California regulators united behind a new rate framework before the Independence Day holiday, but lurking behind the decision is a bigger one for utilities and renewables advocates alike.
The California Public Utilities Commission (CPUC) voted unanimously on July 3 to flatten the current four-tiered electricity rate system to two tiers, push for time-of-use (TOU) rates by 2019, and make other noteworthy changes to how utilities bill customers.
San Diego Gas and Electric (SDG&E), Southern California Edison (SCE), and Pacific Gas and Electric (PG&E), California’s investor owned utilities (IOUs), hailed it as a step toward making rates fair. The state’s utility watchdog condemned the decision, the ratepayer advocate is concerned about it, and solar advocates are studying it warily. All recognize a decision on fixed monthly charges was deferred
It “fully comports” with the three rate design principles needed to transition to “smart rates” that will lead to “a smart future,” said Regulatory Assistance Project Sr. Advisor Jim Lazar.
The first principle is that customers must be able to connect to the grid “for no more than the cost of connecting to the grid,” Lazar said. “The maximum $10 per month customer charge, after 2018, easily covers the cost of a connection to the grid.”
Second, grid services and power should be paid for in proportion to how much and when they are used. TOU rates price electricity higher when it is in higher demand. “The inclining block TOU rate, applicable to both distribution costs and power supply, keeps these costs volumetric, as they should be, and will reflect time differentiation in the near future.”
Finally, customers should get fair and full compensation for the power they send to the grid. Because the decision leaves net energy metering (NEM) in place and moves to TOU rates, distributed generation owners will pay the appropriate price for electricity they use but “if they can supply power to the grid at high-cost hours, they will receive higher bill credits.”
The decision, reached after a three year proceeding, balances (1) the need to reform a problematic rate structure imposed by AB 1X, the post-2001 energy crisis legislation against (2) the need for a price signal customers can understand and respond to that targets the cost and environmental impacts of electricity use.
“The first step in rate reform must be a narrowing of the existing usage tiers so that electricity prices are more understandable and less distorted,” the decision explains. Current residential rates do not provide a “useful” price signal and are “so far from cost that immediate change is necessary.”
Because the four tier rates have long allowed low-usage customers to pay below cost and forced high-usage customers to pay more than cost, “change will require an incremental increase in rates for lower tier usage.”
But the new two-tier design, to be gradually implemented beginning in November and culminating in 2019, will continue to allow low-usage customers to pay a lower rate than high-usage customers. It also includes a super-user electric surcharge (SUE) for very high electricity consumers.
Most importantly, the CPUC rejected requests from IOUs for fixed monthly charges. The inconsistency in methodologies IOUs proposed for calculating fixed charges revealed a necessity for more careful study, regulators decided.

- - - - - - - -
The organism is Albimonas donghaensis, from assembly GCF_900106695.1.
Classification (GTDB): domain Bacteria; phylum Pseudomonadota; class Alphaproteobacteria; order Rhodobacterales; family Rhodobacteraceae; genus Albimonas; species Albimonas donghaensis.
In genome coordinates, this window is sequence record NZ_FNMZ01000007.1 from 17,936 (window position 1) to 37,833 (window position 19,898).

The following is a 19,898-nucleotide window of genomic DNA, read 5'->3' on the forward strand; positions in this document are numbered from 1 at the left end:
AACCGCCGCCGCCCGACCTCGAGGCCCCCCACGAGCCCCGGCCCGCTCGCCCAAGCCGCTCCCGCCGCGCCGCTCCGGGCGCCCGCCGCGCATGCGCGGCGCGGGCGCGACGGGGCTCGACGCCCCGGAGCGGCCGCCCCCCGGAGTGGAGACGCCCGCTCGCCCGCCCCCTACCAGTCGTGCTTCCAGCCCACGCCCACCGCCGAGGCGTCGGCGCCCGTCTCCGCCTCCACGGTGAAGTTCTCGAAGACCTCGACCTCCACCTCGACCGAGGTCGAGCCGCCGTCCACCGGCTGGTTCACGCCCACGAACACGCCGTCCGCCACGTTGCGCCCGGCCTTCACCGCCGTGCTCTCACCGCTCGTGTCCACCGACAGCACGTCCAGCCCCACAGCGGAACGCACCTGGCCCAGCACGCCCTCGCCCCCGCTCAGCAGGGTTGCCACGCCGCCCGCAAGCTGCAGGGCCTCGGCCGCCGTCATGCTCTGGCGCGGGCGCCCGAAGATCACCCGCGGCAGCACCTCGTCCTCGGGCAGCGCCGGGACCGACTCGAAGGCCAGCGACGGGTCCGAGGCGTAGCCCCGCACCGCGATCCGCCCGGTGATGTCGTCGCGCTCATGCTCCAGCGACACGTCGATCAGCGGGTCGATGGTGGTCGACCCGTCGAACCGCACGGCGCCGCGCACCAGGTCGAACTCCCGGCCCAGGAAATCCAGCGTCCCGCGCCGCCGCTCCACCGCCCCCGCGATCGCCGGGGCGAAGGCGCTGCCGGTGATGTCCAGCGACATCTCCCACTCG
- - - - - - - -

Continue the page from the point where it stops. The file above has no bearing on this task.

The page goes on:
The decision does, however, allow IOUs to request monthly fixed charges in general rate cases going forward.
In place of a fixed charge, the commission ordered the immediate implementation of a minimum bill of $5 per month for low income customers and $10 per month for all other customers.
The decision also ordered IOUs to file a design by January 1, 2018, that shifts all customers to TOU rates by default by 2019, excluding only customers who voluntarily opt out. The utilities must also run both opt-in and default pilots on TOU rates.
Reaction from uilities: SDG&E
“We were hoping for more immediate relief but we are on the right path,” said SDG&E Spokesperson Amber Albrecht. “This new rate structure inserts more fairness and transparency into electric utility bills.”
SDG&E tier 3 and 4 customers now pay “136% more than those in the lowest tier” and those in the lowest tier “pay 15% less than the cost of the basic delivery of electricity,” she explained. “This brings rates more in line with the true cost of service.”
With the new two tier plan, the higher users’ bills will come down while the lower users’ monthly bills will likely edge up to around $2 to $5, Albrecht said.
The current first tier is a calculation of a baseline amount of electricity consumption, she explained. A customer that uses between 101% and 130% of that amount of electricity pays a tier 2 rate. That customer pays a tier 3 rate for usage of between 131% and 200% of that baseline amount of electricity. And usage above 200% of it costs the tier 4 rate.
Beginning in November 2015, a transitional three tier plan begins and, in March 2016, the two tier plan goes into effect, with rates slowly collapsing toward their final levels. By 2019 the tier 2 rate will be about 25% higher than the tier 1 rate.
In 2017, the SUE will go into effect, with customers who use 400% of the baseline amount of electricity paying at 119% of the tier 1 rate.